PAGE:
Janet Yellen's Salary Is Significantly Lower Than 113 Of Her Employees'
Apparently, being one of the most powerful people — and undoubtedly the most powerful woman — in the global economy doesn't mean you'll be paid what you're due. Federal Reserve Chair Janet Yellen earns less than 113 staffers at the Federal Reserve, despite being head honcho at the U.S. central bank, Reuters reported Friday.
In data provided to Reuters after a Freedom of Information Act request for the U.S. Fed's salary structure, it turns out Yellen's salary is $201,700 a year, compared to the Fed’s highest paid employee, Inspector General Mark Bialek, who makes $312,000. After him, the bank’s four regional directors, the general counsel and chief operating officer take home a base wage of $265,000.
The annual salaries of the 113 top-earning employees at the U.S. Fed average at $246,506 — about $45,000 more than Yellen. But why exactly is she being paid less than her subordinates? Well, Yellen's salary is set by Congress; her senior staff's are not.
Don't let the inequality worry your taxpayer sensibilities too much, though. Michael Flaherty of Reuters reported that the Fed's expenses are not paid by you, responsible member of society, but by the earnings on the securities it holds.
Reuters initially requested for names of those who earn above $130,810 — the highest pay in most areas of the government. But the bank only provided information on those who make at least $225,000 a year, with some exceptions.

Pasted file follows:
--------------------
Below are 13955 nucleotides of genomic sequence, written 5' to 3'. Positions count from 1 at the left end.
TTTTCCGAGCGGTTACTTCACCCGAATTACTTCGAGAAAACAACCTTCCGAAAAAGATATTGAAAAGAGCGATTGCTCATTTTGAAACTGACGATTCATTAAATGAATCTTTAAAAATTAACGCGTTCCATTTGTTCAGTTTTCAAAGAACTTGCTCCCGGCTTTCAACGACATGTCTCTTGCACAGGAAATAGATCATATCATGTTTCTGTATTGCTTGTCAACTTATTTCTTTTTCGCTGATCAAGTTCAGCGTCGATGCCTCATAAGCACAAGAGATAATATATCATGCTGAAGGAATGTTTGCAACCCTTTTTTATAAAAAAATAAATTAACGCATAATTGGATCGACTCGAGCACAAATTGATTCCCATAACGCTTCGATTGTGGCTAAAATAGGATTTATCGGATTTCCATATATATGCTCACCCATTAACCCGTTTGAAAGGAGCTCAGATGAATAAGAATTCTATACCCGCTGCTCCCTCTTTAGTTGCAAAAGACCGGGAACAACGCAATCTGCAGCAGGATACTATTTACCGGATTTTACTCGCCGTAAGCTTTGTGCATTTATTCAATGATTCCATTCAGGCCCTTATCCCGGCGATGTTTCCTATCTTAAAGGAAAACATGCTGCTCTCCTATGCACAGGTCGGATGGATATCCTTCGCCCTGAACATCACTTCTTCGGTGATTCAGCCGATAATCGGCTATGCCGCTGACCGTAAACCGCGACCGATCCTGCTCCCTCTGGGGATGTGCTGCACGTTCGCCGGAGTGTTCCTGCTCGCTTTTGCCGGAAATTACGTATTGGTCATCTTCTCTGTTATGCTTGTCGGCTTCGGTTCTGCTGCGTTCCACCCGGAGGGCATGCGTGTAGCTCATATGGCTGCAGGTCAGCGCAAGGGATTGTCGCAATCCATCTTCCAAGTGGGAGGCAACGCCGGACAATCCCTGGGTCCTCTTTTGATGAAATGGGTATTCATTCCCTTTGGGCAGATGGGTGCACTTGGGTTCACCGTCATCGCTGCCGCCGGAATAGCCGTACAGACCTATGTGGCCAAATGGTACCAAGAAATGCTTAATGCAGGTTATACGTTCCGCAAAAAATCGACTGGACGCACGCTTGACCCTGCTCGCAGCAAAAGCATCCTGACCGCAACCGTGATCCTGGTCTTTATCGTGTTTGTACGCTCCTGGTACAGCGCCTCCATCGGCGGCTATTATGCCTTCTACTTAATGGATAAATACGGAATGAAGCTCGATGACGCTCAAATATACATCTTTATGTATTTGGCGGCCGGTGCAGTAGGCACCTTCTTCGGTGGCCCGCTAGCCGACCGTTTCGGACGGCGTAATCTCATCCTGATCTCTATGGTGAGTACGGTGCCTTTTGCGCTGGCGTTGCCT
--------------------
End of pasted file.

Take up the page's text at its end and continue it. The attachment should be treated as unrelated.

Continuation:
Some Republicans in Congress have called for more transparency by making that information public. The average salary of all the Fed's staffers is $121,279, excluding benefits.
Coincidentally, Yellen took to the stage on Friday, the same day this information was released, to talk about rising income inequality. The economist said that the wealth gap was was of great concern, and suggested that it was un-American.
According to Reuters, in defense of the bulging checkbooks of the Fed's top senior staff, Former Senator Ted Kaufman said it was important for the bank to "hire and retain talented staff who could fetch more in the private sector," pointing to the lure of managing directors $250,000 salaries at large investment banks. That's not to mention the bonuses they receive that sometimes double or triple that amount.
If all these big figures seem difficult to wrap your head around, it's because they are staggering and mostly unrelatable. Put into perspective, the average income of the bottom 90 percent of Americans is $31,244 — and you have to admit, that wide of a disparity is pretty ridiculous.
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